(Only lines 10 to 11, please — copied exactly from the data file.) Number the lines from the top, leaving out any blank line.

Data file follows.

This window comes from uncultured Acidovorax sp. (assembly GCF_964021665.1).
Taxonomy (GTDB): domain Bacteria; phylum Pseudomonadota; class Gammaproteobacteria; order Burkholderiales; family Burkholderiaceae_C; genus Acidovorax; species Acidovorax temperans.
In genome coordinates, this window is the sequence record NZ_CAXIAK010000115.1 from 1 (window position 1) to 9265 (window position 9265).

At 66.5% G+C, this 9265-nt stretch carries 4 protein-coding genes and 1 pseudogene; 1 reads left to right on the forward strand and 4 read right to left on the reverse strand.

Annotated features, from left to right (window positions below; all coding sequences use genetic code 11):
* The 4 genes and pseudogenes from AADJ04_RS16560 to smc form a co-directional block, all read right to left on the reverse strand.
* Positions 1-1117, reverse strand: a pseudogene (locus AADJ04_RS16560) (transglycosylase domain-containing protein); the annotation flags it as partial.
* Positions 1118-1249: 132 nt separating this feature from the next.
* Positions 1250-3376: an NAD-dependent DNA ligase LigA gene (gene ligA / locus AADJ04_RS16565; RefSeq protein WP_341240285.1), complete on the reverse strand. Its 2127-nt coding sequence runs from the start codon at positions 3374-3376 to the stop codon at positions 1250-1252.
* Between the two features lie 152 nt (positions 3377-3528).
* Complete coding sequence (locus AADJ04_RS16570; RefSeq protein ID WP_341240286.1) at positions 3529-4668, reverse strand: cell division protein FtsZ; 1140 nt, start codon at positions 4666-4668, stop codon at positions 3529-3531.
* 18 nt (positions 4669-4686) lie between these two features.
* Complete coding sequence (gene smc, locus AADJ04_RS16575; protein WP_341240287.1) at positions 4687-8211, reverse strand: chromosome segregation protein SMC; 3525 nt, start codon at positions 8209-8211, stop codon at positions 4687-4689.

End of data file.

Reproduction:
* Between the two features lie 152 nt (positions 3377-3528).
* Complete coding sequence (locus AADJ04_RS16570; RefSeq protein ID WP_341240286.1) at positions 3529-4668, reverse strand: cell division protein FtsZ; 1140 nt, start codon at positions 4666-4668, stop codon at positions 3529-3531.